Brahmanas performed rites in temple and looked after the repairs of the temple. Bappabhattaraka (a yagna bhattar) was made responsible for protecting gifts set apart for the performance of the sacred rites in the temple. This person was closely associated with the king. he was an executive officer and a member of superintending committee of the temple.


They were trustees who administered the temple. In Pallava times Kailasanatha temple was administered directly by the royal government. Later on local dignitaries or headmen acted as trustees.

The treasurers were known as Sivapandigal. The bandaram or the bandari was the treasurer and was in charge of the storehouse. Pon-bandaram was the gold treasury.

Decline of temple services

By early Cola period Kailasanatha temple ceased to enjoy its privileged position as a royal temple, and was sustained primarily through the involvement of the local people. The local chieftains acted as patrons of the temple.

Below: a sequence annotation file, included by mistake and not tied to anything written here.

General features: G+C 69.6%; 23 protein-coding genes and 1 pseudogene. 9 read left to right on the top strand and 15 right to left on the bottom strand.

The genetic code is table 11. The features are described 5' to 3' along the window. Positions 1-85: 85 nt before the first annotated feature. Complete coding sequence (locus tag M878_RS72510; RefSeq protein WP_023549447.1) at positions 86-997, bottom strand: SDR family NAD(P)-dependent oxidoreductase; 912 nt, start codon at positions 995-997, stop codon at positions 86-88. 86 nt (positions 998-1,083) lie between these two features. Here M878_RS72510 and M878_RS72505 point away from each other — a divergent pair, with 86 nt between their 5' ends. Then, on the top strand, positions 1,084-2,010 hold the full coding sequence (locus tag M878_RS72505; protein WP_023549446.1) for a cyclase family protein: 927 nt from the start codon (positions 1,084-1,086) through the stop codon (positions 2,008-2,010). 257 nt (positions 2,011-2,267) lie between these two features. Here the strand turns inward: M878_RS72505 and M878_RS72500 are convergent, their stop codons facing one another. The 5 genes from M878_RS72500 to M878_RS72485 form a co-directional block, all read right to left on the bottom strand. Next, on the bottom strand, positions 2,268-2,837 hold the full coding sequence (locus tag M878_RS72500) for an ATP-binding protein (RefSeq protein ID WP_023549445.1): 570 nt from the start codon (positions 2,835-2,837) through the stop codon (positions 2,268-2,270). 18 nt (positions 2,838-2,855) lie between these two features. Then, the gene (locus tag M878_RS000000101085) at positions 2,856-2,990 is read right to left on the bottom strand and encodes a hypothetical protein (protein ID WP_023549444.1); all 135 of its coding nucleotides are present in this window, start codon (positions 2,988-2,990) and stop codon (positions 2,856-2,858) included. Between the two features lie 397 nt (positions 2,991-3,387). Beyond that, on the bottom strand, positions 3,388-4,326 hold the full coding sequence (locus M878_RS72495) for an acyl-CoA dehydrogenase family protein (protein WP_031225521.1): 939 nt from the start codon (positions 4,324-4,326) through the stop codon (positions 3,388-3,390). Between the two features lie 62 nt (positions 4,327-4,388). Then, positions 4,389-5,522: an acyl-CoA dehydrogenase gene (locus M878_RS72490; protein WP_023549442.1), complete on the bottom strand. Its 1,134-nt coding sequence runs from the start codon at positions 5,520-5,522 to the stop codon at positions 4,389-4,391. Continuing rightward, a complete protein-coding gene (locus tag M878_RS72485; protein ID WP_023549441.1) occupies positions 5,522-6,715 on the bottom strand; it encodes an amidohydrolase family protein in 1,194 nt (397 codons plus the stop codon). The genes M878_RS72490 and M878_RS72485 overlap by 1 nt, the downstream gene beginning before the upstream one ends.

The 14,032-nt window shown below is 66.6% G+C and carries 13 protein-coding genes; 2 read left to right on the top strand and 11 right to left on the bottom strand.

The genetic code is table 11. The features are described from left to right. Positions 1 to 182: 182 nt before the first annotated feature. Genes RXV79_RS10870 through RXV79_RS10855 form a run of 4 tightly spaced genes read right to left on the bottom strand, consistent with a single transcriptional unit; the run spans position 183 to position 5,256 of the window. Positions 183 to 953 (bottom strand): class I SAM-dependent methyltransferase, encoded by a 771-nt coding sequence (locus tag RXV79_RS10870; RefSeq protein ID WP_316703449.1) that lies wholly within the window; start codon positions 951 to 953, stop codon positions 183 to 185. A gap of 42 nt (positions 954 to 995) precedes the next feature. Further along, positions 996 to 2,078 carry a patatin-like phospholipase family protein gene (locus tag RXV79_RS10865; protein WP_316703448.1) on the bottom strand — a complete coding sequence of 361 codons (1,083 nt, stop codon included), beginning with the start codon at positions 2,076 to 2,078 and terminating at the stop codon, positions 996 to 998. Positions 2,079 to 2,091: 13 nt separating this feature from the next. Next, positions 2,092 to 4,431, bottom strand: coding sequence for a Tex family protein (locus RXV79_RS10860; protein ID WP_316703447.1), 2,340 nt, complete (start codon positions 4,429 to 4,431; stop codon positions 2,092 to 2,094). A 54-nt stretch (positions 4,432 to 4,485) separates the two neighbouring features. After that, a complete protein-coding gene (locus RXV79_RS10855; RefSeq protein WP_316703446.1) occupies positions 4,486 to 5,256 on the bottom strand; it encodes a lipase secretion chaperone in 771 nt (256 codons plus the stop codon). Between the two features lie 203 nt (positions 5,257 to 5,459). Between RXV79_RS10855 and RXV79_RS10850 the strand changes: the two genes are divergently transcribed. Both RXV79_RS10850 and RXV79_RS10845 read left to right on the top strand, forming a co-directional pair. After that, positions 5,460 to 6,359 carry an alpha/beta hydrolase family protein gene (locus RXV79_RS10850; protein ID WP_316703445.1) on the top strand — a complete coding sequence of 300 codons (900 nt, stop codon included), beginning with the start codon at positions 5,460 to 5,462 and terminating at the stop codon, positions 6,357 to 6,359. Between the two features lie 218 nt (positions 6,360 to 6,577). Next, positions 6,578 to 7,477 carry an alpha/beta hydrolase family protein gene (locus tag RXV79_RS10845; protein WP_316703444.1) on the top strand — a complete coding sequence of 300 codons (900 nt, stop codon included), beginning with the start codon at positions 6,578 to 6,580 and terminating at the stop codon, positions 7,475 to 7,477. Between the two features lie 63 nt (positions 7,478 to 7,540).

It is known that Chola King Rajaraja Chola I visited this temple. He referred to this temple as “Kachipettu Periya Tirukatrali”, which means “the stone Temple of Kachipettu” (the ancient name of Kanchipuram). It is believed by many archeologists that this Kailasanatha temple must be the inspiration for Rajaraja Chola I to build the Tanjore Brihadeeswarar temple.

The service in the temple was stopped during the reign of Kulottunga I Cola; the temple was closed, and the temple land and compound were sold. For quite some time the temple was closed for worship.

Royal shrine

Kailasanatha temple was the first official royal shrine of the Pallavas. They started the tradition of naming their patron deity as themselves. Rajasimheswara temple was Siva temple named after its builder, Rajasimha. This trend was followed by Colas later on.